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Lethbridge Herald Newspaper Archives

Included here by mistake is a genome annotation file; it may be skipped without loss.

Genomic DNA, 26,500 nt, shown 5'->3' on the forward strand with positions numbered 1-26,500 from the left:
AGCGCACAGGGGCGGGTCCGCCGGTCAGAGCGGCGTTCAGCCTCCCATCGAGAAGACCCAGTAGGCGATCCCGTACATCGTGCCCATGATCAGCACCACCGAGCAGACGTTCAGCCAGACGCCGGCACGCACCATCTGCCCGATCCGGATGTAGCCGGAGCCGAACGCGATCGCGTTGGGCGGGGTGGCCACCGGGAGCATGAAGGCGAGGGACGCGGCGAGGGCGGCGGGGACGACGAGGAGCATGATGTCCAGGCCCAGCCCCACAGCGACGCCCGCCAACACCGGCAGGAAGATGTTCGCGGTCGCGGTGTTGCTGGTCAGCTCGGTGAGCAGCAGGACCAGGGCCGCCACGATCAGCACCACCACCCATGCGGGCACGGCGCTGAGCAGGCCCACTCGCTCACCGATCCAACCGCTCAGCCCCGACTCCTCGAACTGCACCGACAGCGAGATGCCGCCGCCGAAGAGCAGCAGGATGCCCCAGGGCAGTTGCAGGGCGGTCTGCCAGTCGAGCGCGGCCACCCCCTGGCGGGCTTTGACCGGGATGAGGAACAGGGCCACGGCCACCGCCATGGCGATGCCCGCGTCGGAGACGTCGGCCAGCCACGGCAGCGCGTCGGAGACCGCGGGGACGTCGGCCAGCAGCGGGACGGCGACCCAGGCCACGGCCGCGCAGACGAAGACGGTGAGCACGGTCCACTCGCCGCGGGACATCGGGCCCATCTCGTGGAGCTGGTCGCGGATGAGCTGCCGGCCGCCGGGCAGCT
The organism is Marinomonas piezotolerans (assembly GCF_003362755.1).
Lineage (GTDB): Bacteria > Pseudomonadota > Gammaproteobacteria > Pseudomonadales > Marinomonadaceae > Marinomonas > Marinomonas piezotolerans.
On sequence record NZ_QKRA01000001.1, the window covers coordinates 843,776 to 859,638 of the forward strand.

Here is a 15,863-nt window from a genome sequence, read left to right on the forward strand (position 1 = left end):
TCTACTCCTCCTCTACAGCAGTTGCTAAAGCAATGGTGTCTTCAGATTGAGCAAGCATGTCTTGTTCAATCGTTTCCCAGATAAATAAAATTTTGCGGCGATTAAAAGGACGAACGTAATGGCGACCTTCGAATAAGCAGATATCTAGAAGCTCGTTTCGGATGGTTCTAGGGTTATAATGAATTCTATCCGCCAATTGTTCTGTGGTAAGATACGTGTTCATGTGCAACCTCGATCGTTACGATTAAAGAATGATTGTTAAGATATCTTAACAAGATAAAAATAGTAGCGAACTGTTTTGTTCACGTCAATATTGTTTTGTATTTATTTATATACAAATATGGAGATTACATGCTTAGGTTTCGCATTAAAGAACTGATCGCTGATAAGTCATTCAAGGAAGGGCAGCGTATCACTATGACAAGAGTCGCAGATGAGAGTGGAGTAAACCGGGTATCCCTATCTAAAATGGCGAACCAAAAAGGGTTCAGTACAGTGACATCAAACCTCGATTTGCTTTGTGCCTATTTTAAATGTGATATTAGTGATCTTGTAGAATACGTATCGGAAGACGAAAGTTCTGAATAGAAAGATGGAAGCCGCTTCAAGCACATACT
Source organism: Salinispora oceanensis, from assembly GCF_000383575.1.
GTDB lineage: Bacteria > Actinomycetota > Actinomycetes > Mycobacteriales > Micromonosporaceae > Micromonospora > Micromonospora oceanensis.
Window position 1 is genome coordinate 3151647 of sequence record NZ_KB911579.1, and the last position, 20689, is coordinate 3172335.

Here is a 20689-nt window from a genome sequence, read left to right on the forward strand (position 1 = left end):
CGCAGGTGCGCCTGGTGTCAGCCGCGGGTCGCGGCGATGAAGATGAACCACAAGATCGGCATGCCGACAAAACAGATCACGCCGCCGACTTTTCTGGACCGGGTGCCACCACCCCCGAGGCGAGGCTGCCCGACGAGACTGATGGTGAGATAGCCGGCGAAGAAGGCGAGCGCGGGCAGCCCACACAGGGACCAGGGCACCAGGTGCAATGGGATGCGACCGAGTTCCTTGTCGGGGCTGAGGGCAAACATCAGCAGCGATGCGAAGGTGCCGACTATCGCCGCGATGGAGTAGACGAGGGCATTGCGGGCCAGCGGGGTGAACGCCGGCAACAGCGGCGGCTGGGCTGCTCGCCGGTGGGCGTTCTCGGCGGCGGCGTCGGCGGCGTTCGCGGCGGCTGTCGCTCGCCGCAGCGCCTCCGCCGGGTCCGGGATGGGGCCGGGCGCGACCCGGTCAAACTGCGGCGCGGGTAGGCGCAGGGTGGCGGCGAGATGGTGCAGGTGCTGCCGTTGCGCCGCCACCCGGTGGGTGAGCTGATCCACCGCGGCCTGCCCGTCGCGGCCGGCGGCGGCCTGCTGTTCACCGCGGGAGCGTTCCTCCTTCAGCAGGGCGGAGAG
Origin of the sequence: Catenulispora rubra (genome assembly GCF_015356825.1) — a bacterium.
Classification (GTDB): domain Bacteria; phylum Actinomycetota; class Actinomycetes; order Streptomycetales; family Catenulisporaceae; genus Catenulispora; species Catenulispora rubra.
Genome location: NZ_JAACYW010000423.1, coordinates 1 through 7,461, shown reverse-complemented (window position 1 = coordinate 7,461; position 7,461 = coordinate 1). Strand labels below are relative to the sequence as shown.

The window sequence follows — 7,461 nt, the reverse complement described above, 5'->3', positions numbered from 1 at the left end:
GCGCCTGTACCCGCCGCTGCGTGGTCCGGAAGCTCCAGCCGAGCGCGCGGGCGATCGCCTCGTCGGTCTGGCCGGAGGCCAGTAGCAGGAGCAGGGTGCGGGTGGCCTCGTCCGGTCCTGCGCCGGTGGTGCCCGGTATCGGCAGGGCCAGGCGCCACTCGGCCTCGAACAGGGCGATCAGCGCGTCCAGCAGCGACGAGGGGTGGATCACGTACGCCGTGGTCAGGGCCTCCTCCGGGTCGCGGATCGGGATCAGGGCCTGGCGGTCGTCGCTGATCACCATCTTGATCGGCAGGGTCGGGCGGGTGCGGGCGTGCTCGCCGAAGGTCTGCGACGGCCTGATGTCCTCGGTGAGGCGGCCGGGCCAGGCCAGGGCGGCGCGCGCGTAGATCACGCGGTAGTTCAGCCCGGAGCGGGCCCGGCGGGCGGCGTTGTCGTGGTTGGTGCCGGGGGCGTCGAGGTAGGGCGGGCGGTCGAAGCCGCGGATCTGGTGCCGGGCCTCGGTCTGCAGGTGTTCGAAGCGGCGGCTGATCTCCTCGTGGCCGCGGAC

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Lethbridge Herald, The (Newspaper) - February 19, 1975, Lethbridge, Alberta 16 THE LETHBRIDGE HERALD WldMtday, February AIM emphasizes working Svithin the system' CALGARY (CP) The name Ed Burnstick seems to crop up at virtually every militant Indian demonstration in North America from Wounded Knee, S.D., to Cache Creek, B.C. Mr. Burnstick is national di- rector for Canada of the American Indian Movement the best-known mili- tant Indian organization on the continent. But, despite the hostile rep- utation of AIM, Mr. Burnstick says the movement's main emphasis is on working within "the system." "People think about con- frontation when they talk- about said Mr. Burn- stick. "They don't know we. operate the biggest program in North America to rehabili- tate native people in prisons. "They don't know about all the work we do with native alcoholics, with native spiritu- alism, with milk programs for kids on reserves and reserva- tions." If AIM has a bad reputation with non-native society for its militancy, Mr. Burnstick of- fers no apologies. "People have to understand why native people are taking direct militant he said. "It Isn't something we started. It is an outgrowth of social conditions in both the U.S. and Canada." AIM was founded by five young natives as what Mr. Burnstick. calls "an alterna- tive to the government-con- trolled American Indian Con- gress." The Banks, Clyde Warrior, Clyde Belcourt, George Mitchell and Russell become well-known through various militant demonstrations. Mr. Banks and Mr. Means recently were acquitted of U.S. federal charges in con- nection with the Wounded Knee occupation in 1973 by a federal judge because of what he called "perjured evidence" from the government wit- nesses. "People see AIM only as the pow-pow-pow of a said Mr. Burnstick. "We also have survival schools for urban In- dians, prison programs, drug and alcoholism programs." Mr. Burnstick defended militant actions like Wounded Knee and the occupation of a park in Kenora, Ont., this year. "Conditions on Indian re- serves are terrible. In South Dakota people were living in abandoned cars because they couldn't get houses. "Wounded Knee drew the attention of white and native people to the Indian prob- lems. "Many of our own people are opposed to our actions. To us, it is necessary to pick up a gun when you've just had enough of the system." During a widely-publicized speech at the University of Calgary by Mr. Burnstick, only a dozen native people, most of them full-time univer- sity students, were in an au- dience of 200. "AIM is a unique thing for native said Mr. Burnstick. "They made it themselves. They had support from other people but they did it themselves. "The results are now being seen in government policy and public concern about native problems." There are nine AIM chap- ters in Canada, and about 000 members in Canada and the United States. STARTED IN The Russian revolution began March 8, 1917. Stamp collecting 'beats inflation9 VANCOUVER (CP) Sav- ing stamps may be a good way of outracing inflation. Lt.-Col. F. E. Eaton says a f 1 Canadian stamp with a lot of fish on it, minted in 1953, now sells for about An international stamp au- thority, he runs auctions at his [headquarters in Vancouver. "Anyone who started with a collection of stamps of good quality 20 years ago is bound to have something he said. "When I started in the busi- ness in 1937 it was possible to get a set of 1897 Queen Vic- toria Jubilee stamps for The same set of 15 in fine con- dition now is worth Col. Eaton said the pleasure of ownership and the search for material are what counts with the dedicated philatelist. Scarcity and fashion dictate the value of stamps. "Stamps of independent African countries issued since 1960 are definitely not in favor. SALES IN RETAIL QUANTITIES ONLY! TOMATO CATSUP TOWN HOUSE 15 fl. oz. bottle 2J9 0 WHITE FLOUR HARVEST BLOSSOM ALL PURPOSE YOU CAN SAVE and Tea Coffee Specials! Edwards COFFEE EDWARDS. REGULAR or FINE GRIND VAC PAK 1 Ib. tin KLEENEX SPECIALS FACIAL TISSUE 2i100 PAPER TOWELS Assorted Colors ply pkg. Kleenex Assorted ply, 2 roll pkg....... each 95 TEA BAGS CANTERBURY ORANGE PEKOE 8. PEKOE SANDWICH LOAVES SKYLARK WHITE or BROWN SLICED BREAD 20 oz. net wt. loaf ICECREAM SNOW STAR ASSORTED FLAVOURS. SPECIAL Each STRAWBERRIES REL MR CANADA FANCY SLICED KUC SPECIAL.iwk WW 09 BREAD DOUGH SPECIAL, nek 1 B.C. APPLES CANADA EXTRA FANCY GOLDEN DELICIOUS BULK SPECIAL HERE'S YOUR CHANCE TO SAVE EXTRA BIG TASTE TEUS RED SKYUIKHOMESmE FtMMZ R.C. CANADA EXTRA FANCY. Sin Wt mt kvpr PEARS 4t100! OMIpNS TOWN HOUSE Fney i. AwrM Fhnm Su. Mlwt. C 9 9 5 9' HEMPRESS PUFFS -129 COTTAGE CHEESE KIDNEY BEANS FRESH BUNS BEANS YOGURT PEACHES M 2 3 3 MMHUIDF. CANADA tTANOAIH tUCB.2ll.iMki......... COPYRIGHT 1MO, CANADA SAFEWAY LIMITED VALUES EFFECTIVE in Lethbridge Feb. 19-22, 1975 SHOP WITH ;